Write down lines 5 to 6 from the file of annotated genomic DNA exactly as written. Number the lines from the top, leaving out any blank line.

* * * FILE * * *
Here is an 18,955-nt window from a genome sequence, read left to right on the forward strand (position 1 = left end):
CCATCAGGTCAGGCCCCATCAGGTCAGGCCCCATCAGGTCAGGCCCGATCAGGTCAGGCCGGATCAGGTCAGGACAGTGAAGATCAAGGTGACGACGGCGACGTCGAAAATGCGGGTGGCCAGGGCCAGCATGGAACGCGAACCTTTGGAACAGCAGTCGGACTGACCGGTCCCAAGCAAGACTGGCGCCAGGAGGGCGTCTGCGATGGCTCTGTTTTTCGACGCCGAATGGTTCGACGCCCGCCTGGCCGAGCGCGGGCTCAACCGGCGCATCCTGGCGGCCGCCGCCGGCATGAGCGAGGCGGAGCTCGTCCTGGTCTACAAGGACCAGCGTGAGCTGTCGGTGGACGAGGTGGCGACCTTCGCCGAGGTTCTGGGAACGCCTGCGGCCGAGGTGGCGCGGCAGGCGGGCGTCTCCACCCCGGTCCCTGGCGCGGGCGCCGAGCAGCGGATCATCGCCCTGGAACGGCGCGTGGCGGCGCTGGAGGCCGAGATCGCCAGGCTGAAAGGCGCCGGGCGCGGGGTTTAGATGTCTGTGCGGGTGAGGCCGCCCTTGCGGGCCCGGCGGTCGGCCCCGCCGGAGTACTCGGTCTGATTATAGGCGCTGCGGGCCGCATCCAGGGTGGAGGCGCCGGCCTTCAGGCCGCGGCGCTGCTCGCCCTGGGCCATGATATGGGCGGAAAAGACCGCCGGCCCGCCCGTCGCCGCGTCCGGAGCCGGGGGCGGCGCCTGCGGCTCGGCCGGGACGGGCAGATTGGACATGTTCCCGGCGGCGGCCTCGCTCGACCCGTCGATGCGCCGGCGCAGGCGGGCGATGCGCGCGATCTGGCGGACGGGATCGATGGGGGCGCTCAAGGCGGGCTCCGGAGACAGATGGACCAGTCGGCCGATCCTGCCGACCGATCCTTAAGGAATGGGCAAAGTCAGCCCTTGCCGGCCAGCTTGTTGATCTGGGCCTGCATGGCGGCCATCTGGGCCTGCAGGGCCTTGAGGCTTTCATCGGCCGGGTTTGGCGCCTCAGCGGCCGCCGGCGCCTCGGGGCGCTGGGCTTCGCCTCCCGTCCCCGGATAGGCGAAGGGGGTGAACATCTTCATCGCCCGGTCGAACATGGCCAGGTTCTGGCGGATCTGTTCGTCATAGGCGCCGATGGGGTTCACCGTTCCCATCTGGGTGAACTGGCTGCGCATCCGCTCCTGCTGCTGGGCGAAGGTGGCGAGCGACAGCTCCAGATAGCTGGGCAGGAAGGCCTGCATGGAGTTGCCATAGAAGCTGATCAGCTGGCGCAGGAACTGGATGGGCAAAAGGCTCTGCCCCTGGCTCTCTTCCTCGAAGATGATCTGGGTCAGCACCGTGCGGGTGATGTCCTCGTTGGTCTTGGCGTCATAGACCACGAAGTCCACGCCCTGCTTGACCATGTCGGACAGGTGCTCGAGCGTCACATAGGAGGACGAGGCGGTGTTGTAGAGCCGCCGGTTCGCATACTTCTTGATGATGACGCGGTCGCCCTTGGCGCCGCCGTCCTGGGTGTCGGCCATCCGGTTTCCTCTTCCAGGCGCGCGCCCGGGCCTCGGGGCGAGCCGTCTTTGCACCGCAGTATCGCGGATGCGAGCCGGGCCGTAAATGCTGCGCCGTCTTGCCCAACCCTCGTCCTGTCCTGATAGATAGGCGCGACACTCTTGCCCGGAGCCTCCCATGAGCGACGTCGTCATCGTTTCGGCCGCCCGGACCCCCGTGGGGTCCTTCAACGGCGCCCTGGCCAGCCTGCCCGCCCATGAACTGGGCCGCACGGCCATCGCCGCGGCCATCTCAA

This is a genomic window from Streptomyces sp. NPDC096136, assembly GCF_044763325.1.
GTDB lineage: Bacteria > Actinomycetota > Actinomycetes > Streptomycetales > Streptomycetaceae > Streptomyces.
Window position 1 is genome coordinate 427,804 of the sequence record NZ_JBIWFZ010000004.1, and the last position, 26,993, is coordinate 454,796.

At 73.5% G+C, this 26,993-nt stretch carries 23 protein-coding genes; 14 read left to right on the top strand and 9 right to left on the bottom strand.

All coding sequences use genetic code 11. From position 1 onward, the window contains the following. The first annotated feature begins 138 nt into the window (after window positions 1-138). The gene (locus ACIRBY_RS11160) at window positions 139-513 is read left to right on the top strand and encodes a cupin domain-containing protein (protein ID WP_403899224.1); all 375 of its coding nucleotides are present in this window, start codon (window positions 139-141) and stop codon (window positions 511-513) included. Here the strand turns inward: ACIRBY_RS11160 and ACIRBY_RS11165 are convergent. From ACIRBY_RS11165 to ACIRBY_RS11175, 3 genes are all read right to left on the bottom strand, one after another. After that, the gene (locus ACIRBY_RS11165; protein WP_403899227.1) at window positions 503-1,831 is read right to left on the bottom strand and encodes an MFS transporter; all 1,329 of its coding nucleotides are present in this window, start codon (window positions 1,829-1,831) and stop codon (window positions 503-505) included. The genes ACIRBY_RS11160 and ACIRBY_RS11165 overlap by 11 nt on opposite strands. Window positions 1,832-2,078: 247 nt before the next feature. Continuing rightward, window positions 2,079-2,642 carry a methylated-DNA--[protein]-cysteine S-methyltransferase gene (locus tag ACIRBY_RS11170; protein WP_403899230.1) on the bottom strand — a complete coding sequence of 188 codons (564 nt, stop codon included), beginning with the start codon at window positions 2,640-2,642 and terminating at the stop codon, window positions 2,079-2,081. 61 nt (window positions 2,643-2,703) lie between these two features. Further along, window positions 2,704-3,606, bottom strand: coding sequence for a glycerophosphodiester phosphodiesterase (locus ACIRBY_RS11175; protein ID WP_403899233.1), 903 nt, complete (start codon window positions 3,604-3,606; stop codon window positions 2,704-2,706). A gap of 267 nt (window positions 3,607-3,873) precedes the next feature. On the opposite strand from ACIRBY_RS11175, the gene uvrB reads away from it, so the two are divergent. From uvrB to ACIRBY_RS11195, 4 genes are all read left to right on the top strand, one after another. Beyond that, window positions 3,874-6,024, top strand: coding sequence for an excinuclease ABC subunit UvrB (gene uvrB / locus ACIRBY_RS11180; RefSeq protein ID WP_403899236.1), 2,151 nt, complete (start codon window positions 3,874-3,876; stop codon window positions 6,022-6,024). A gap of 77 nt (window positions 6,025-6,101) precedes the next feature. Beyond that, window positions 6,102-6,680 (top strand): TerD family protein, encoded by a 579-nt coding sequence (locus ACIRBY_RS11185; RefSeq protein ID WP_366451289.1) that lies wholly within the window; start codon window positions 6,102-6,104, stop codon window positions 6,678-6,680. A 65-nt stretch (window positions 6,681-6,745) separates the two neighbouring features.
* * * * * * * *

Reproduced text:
Window position 1 is genome coordinate 427,804 of the sequence record NZ_JBIWFZ010000004.1, and the last position, 26,993, is coordinate 454,796.

At 73.5% G+C, this 26,993-nt stretch carries 23 protein-coding genes; 14 read left to right on the top strand and 9 right to left on the bottom strand.